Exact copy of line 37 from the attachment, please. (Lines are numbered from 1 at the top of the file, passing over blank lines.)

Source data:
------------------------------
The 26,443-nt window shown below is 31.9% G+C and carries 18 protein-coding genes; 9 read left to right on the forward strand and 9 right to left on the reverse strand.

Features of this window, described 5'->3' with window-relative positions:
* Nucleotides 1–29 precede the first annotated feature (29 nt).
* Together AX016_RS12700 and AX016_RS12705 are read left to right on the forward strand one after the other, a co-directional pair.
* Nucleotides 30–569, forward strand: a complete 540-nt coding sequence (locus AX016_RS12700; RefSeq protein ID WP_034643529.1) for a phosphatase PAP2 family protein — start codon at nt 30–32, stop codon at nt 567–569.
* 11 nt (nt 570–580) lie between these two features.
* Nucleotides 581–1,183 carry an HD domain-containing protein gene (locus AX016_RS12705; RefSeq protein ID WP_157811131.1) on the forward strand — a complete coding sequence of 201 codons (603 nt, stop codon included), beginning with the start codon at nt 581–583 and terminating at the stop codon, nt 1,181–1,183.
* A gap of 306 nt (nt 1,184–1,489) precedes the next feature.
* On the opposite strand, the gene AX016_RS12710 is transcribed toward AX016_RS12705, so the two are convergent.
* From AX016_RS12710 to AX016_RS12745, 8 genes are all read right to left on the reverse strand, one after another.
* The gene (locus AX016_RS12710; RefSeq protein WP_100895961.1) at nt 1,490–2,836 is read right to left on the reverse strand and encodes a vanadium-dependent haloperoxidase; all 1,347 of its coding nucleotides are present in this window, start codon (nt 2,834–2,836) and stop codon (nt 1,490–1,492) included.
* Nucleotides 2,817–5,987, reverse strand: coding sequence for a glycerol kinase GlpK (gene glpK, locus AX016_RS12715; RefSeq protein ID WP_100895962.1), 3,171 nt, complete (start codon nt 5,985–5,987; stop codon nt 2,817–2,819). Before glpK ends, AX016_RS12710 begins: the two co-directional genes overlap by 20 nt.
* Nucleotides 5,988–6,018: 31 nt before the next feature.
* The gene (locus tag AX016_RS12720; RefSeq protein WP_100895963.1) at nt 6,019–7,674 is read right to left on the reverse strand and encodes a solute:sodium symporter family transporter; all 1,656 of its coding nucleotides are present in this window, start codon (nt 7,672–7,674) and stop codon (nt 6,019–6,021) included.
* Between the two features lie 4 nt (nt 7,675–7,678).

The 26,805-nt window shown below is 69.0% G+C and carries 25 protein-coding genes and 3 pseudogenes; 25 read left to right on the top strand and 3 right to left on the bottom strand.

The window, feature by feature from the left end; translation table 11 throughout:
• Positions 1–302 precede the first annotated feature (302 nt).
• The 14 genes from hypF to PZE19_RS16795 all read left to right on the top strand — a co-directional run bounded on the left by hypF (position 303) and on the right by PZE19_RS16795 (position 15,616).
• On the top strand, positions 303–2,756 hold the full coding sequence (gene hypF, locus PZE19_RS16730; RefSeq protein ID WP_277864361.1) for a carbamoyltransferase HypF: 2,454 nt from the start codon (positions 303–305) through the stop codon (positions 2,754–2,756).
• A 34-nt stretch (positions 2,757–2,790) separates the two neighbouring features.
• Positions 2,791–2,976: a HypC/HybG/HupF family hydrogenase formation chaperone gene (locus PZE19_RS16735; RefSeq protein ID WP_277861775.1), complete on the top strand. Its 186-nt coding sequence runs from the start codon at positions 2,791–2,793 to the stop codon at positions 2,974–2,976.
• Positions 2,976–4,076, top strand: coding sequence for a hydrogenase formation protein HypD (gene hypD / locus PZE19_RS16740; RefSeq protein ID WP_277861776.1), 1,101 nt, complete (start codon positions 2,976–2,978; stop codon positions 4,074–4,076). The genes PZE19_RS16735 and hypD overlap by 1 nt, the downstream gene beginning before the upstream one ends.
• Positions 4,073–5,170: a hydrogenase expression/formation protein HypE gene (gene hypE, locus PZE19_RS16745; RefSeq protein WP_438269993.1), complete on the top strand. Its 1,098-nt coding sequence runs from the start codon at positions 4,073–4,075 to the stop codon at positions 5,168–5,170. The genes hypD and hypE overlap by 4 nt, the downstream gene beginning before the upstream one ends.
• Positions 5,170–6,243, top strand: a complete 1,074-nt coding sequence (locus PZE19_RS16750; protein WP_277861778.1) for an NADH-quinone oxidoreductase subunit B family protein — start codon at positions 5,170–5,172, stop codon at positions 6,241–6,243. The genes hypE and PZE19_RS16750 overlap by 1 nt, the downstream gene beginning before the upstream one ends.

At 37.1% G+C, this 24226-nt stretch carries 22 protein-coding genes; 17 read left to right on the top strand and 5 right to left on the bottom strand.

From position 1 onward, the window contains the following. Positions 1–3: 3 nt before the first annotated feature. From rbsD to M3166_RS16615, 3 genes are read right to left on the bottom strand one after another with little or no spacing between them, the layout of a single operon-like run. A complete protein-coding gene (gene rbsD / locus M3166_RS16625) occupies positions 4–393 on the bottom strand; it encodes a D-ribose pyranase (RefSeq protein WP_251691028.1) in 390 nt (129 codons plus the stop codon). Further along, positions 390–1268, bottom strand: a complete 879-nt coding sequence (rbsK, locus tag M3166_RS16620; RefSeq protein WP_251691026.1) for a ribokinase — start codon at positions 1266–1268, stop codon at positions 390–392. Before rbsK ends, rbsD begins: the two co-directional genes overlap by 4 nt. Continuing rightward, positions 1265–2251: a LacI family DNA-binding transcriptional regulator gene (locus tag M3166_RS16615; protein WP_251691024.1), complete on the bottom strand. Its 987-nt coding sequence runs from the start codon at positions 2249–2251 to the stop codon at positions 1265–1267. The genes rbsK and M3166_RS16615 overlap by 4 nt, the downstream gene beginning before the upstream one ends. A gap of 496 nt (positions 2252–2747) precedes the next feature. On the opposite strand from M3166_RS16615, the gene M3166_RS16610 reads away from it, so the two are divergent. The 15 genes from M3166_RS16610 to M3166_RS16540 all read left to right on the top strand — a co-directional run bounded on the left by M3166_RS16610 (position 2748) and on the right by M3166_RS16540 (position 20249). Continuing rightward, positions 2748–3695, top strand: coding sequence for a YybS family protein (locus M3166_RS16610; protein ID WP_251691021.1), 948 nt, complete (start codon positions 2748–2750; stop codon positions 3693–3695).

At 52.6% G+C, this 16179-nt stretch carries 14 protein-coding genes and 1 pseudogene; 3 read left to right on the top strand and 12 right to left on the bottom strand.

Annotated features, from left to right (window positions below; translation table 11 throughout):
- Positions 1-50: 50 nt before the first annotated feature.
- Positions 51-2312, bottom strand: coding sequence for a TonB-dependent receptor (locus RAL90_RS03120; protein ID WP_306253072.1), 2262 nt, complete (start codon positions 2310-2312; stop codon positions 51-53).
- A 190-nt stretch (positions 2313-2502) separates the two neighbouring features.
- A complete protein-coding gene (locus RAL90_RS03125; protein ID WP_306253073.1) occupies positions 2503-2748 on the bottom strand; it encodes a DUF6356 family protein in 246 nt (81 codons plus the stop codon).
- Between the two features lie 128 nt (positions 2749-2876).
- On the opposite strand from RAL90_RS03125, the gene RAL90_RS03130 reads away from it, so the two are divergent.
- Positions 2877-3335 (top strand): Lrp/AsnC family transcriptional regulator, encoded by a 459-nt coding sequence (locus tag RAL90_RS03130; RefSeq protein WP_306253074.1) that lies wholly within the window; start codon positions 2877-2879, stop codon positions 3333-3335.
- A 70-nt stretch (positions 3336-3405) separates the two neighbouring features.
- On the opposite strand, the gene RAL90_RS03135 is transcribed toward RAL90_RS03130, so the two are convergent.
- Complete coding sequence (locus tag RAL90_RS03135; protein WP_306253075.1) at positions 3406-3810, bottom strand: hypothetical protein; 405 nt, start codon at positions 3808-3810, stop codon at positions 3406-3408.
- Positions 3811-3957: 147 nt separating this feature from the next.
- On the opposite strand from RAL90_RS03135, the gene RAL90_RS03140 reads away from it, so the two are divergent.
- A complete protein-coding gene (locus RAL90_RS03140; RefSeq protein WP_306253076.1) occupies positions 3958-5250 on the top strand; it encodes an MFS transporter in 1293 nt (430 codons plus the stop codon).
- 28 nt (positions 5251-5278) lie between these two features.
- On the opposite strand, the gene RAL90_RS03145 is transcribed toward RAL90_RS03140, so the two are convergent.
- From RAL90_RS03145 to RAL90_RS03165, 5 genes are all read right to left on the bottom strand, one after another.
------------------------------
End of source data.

- A 70-nt stretch (positions 3336-3405) separates the two neighbouring features.